The Associated Press October 12, 2011, 2:49PM ET

IndyCar Series returning to Detroit

Open-wheel racing is returning to the Motor City.

The IndyCar Series will run at Detroit's Belle Isle Park on June 3, 2012, marking the first open-wheel championship race in the city since 2008. General Motors Corp.'s Chevrolet division will sponsor the event.

"This is the Motor City and we're proud to bring back the race," Detroit businessman and team owner Roger Penske said Wednesday after announcing his company will dedicate $6 million to improve the 2.1-mile race course on the city's largest park.

GM is committed to sponsor the race for three years and Penske said improvements to the park should make for a semi-permanent road course.

Chevy also unveiled a twin-turbo V6 engine that will power teams fielded by Penske, Panther Racing and Andretti Autosport. The new motor, GM's first open-wheel foray since 2005, joins Honda and Lotus on the circuit.

"What better place to showcase this car than the auto capital of the world?" said IndyCar CEO Randy Bernard, who added that the race will replace the series' stop at Milwaukee.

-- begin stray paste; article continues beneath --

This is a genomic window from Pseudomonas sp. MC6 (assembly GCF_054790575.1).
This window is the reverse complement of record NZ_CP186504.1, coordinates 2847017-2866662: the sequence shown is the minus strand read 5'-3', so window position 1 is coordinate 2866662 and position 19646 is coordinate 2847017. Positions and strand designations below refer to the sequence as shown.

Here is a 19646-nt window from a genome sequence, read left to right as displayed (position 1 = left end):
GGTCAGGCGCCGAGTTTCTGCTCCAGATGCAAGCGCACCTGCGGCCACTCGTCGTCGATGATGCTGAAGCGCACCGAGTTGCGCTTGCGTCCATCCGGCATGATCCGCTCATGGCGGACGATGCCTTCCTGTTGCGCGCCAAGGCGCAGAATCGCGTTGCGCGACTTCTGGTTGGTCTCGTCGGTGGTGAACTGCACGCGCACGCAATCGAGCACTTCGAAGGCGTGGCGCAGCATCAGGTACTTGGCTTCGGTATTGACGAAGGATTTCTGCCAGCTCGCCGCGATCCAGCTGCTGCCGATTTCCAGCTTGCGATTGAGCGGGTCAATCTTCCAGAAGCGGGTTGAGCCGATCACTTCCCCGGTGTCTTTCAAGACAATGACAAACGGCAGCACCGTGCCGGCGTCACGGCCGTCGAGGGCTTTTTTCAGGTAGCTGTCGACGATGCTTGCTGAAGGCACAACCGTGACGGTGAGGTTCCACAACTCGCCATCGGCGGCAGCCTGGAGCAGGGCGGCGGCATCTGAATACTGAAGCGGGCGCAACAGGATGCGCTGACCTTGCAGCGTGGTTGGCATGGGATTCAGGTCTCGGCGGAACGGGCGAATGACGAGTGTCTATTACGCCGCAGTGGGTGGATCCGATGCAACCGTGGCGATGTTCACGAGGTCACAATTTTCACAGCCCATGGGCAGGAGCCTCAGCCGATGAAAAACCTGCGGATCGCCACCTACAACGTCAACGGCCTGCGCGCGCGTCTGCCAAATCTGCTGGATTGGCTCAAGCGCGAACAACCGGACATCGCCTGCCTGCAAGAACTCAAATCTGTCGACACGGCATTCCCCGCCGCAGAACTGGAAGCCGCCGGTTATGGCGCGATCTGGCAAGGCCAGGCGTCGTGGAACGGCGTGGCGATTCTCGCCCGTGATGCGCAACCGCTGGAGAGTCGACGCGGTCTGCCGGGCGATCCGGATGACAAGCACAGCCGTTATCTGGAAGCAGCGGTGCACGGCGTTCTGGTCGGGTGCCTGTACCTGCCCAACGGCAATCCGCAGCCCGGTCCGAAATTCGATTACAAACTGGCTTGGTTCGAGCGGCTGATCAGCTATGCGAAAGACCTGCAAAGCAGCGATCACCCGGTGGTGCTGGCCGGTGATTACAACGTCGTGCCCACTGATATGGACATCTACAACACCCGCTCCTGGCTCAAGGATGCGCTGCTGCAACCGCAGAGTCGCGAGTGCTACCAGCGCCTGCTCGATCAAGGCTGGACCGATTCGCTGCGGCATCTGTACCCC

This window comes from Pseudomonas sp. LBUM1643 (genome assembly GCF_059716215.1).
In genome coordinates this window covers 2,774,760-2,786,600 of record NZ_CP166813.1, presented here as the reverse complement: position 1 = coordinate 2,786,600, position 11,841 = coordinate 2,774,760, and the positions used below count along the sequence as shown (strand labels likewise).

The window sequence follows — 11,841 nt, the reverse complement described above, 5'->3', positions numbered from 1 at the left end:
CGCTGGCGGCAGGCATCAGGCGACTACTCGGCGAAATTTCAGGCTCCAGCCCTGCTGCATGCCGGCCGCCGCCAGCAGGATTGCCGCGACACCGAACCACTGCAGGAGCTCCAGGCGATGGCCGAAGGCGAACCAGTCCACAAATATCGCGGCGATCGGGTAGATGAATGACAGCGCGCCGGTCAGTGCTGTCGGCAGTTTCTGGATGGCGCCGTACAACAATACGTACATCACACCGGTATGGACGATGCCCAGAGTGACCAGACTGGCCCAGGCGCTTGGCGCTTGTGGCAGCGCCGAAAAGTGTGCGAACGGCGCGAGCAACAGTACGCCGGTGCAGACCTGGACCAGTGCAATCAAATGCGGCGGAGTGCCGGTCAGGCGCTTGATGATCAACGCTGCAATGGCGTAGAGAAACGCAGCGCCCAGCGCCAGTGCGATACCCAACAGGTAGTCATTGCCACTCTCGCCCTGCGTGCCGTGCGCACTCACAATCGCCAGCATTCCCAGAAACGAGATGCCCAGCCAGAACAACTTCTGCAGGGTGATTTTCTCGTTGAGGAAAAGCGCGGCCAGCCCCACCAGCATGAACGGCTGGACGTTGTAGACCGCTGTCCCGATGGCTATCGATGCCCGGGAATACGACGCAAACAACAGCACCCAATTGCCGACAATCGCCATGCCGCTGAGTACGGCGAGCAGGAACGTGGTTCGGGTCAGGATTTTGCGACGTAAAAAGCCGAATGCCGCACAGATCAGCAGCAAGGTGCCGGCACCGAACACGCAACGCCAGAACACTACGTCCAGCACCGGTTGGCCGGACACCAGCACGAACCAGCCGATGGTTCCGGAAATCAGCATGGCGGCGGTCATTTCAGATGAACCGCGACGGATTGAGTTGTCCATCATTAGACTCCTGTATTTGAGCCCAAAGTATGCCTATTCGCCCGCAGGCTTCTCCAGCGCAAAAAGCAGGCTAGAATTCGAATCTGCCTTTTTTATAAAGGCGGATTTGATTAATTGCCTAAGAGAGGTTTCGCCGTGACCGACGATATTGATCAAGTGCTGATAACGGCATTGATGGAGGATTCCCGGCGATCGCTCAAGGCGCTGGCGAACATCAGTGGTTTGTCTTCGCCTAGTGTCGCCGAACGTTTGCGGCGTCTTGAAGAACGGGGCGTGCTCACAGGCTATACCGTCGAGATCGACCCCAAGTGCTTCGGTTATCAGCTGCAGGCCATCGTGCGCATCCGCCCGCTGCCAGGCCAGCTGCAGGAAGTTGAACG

The Grand-Am, Cadillac V and Indy Light series also will be on the weekend card.

Open-wheel cars first ran in Detroit in 1982, when the Formula One series raced on the streets of downtown before the event moved to Phoenix in 1988. The CART series ran on Belle Isle from 1992 to 2001 and IndyCar racing returned in 2007.

The 2009 race was canceled due to lack of sponsorship funding. Penske and other organizers secured permission from the city to use the road course last month and the businessman said he's excited about the timing of next year's race.

"This will be Detroit's first big event of the summer and it's a week after the Indy 500, when everyone's eyes are on IndyCar racing," Penske said.

Detroit Mayor Dave Bing said he was excited about the financial and aesthetic impact the race will make on the city and several longtime race volunteers also packed a downtown ballroom to hear the news.

"I don't think I ever expected it to be gone forever," said Alan Study, 50, of suburban Beverly Hills. "I always thought there was enough support for this and it's great that they're bringing it back."

Study is one of around 1,200 workers and volunteers who helped out during the last two race weekends. Will Power won the last time the series came to Belle Isle.

Drivers powered by Chevy engines won 104 races, six series titles and seven Indianapolis 500s from 1986-93 and 2002-05. Bernard said chassis-maker Dallara already has orders for 48 cars and expects 25 to 28 cars to run the circuit next season.


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